And all for that my dear
Phillada flouts me.

Unknown

"WHEN MOLLY SMILES"

When Molly smiles beneath her cow,
I feel my heart - I can't tell how;
When Molly is on Sunday dressed,
On Sundays I can take no rest.

What can I do? On worky days
I leave my work on her to gaze.
What shall I say? At sermons, I
Forget the text when Molly's by.

Good master curate, teach me how
To mind your preaching and my plow:
And if for this you'll raise a spell,
A good fat goose shall thank you well.

Unknown

CONTENTIONS

It was a lordling's daughter, the fairest one of three,
That liked of her master as well as well might be;
Till looking on an Englishman, the fair'st that eye could see
Her fancy fell a-turning.

Long was the combat doubtful that love with love did fight,
To leave the master loveless, or kill the gallant knight:
To put in practice either, alas! it was a spite
Unto the silly damsel.

But one must be refused: more mickle was the pain,
That nothing could be used to turn them both to gain;
For of the two the trusty knight was wounded with disdain:
Alas! she could not help it.

Thus art with arms contending was victor of the day,
Which by a gift of learning did bear the maid away;
Then lullaby, the learned man hath got the lady gays
For now my song is ended.

Unknown

"I ASKED MY FAIR, ONE HAPPY DAY"
After Lessing

I asked my fair, one happy day,
What I should call her in my lay;
By what sweet name from Rome or Greece;
Lalage, Neaera, Chloris,
Sappho, Lesbia, or Doris,
Arethusa or Lucrece.

"Ah!" replied my gentle fair,
"Beloved, what are names but air?
Choose thou whatever suits the line;
Call me Sappho, call me Chloris,
Call me Lalage or Doris,
Only - only call me thine."

Samuel Taylor Coleridge [1772-1834]

THE EXCHANGE

We pledged our hearts, my love and I, -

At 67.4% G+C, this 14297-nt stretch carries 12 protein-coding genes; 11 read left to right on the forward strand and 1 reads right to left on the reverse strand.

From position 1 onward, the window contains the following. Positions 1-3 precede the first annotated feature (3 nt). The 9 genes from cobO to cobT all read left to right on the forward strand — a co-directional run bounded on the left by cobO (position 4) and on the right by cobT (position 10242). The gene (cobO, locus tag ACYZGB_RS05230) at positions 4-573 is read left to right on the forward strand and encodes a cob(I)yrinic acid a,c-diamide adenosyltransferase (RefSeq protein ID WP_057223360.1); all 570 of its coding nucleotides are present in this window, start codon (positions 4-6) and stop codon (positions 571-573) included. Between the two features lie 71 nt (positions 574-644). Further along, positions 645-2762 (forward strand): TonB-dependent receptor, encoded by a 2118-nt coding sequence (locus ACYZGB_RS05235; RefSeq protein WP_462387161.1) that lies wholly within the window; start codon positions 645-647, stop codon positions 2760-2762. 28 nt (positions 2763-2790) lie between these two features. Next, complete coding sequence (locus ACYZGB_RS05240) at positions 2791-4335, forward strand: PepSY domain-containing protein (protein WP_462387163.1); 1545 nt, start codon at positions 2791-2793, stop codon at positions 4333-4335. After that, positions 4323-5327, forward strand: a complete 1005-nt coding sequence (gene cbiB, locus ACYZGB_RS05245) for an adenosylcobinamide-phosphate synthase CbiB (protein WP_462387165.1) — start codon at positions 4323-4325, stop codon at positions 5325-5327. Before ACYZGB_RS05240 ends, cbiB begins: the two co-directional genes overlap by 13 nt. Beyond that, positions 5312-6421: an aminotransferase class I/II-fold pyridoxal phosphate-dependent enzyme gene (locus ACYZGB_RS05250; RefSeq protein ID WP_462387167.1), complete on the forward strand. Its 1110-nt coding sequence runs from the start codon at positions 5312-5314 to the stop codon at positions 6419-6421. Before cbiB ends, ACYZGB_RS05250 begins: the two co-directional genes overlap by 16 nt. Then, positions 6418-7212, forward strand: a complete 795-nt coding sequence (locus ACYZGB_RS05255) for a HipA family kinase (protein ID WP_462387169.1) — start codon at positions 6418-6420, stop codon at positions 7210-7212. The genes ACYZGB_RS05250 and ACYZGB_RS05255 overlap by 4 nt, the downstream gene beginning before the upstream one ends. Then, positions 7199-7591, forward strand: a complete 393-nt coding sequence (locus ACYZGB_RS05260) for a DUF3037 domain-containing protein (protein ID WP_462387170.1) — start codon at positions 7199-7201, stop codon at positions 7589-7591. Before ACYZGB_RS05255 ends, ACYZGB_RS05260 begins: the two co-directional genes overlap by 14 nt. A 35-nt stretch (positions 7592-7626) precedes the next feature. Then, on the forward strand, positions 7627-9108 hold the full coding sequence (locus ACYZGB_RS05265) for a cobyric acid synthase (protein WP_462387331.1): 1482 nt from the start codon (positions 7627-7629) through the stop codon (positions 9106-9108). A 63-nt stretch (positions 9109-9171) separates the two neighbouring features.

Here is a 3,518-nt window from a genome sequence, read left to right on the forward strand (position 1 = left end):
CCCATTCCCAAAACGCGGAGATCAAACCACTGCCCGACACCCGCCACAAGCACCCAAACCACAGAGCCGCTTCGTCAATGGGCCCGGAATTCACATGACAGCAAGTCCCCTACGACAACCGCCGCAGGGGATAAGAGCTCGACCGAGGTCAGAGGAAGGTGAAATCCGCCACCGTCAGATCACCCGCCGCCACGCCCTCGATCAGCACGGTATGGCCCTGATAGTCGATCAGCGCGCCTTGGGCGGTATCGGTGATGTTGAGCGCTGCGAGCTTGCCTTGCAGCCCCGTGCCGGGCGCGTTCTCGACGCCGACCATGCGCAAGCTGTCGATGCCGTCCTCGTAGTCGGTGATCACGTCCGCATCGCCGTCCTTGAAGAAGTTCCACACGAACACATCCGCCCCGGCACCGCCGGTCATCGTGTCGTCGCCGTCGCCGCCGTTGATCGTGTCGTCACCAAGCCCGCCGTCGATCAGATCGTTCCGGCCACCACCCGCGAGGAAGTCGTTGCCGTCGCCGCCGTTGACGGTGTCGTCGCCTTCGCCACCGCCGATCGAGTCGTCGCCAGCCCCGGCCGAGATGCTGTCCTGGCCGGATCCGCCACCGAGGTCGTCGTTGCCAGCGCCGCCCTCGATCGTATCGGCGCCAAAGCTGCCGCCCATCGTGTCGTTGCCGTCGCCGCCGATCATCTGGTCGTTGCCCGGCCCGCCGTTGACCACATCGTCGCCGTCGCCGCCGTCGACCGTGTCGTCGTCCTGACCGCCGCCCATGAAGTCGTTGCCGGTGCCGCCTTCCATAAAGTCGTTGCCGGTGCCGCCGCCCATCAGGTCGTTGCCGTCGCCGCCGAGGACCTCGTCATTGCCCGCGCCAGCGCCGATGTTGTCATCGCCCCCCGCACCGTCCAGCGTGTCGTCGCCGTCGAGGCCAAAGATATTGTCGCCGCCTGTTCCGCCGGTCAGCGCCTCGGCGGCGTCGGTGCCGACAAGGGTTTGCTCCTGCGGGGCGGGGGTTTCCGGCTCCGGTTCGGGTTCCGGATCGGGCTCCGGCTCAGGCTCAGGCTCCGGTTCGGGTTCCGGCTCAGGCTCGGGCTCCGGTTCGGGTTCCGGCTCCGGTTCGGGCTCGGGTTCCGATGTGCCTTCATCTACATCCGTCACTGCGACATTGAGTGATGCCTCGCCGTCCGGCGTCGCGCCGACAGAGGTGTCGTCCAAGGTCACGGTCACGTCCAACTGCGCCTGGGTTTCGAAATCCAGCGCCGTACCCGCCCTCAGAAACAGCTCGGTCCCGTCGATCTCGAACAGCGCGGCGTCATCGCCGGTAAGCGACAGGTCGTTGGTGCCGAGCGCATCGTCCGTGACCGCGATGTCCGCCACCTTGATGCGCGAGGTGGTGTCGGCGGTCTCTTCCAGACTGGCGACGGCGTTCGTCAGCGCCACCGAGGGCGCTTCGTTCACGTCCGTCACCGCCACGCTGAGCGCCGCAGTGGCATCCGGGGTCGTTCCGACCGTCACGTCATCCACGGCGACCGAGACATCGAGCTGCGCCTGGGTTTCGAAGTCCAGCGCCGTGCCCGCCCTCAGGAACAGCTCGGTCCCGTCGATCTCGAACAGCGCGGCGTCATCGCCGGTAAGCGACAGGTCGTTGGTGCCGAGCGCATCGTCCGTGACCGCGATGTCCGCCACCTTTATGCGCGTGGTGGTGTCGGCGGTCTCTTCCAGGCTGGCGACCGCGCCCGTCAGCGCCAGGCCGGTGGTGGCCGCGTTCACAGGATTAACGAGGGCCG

I in my arms the maiden clasping:
I could not tell the reason why,
But oh! I trembled like an aspen.

Her father's love she bade me gain;
I went, and shook like any reed!
I strove to act the man - in vain!
We had exchanged our hearts indeed.

Samuel Taylor Coleridge [1772-1834]

"COMIN' THROUGH THE RYE"

Comin' through the rye, poor body,
Comin' through the rye,
She draiglet a' her petticoatie,
Comin' through the rye.

Oh Jenny's a' wat poor body,
Jenny's seldom dry;
She draiglet a' her petticoatie,
Comin' through the rye.

Gin a body meet a body,
Comin' through the rye,
Gin a body kiss a body,
Need a body cry?

Gin a body meet a body
Comin' through the glen,
Gin a body kiss a body,
Need the warld ken?

Robert Burns [1759-1796]

"GREEN GROW THE RASHES, O!"

There's naught but care on every han',
In every hour that passes, O!
What signifies the life o' man,
An' 'twere na for the lasses, O?

Green grow the rashes, O!
Green grow the rashes, O!
The sweetest hours that e'er I spend,
Are spent amang the lasses, O!

The warl'ly race may riches chase,
An' riches still may fly them, O!
An' though at last they catch them fast,
Their hearts can ne'er enjoy them, O!

Gie me a canny hour at e'en;
My arms about my dearie, O!
An' warl'ly cares, an' warl'ly men,
May a' gae tapsalteerie, O!

For you sae douce, ye sneer at this;
Ye'er naught but senseless asses, O!
The wisest man the warl' e'er saw
He dearly loved the lasses, O!

Auld Nature swears the lovely dears
Her noblest work she classes, O!
Her 'prentice han' she tried on man,
An' then she made the lasses, O!

Robert Burns [1759-1796]

DEFIANCE

Catch her and hold her if you can -
See, she defies you with her fan,
Shuts, opens, and then holds it spread
In threatening guise above your head.
Ah! why did you not start before
She reached the porch and closed the door?
Simpleton! will you never learn
That girls and time will not return;
Of each you should have made the most;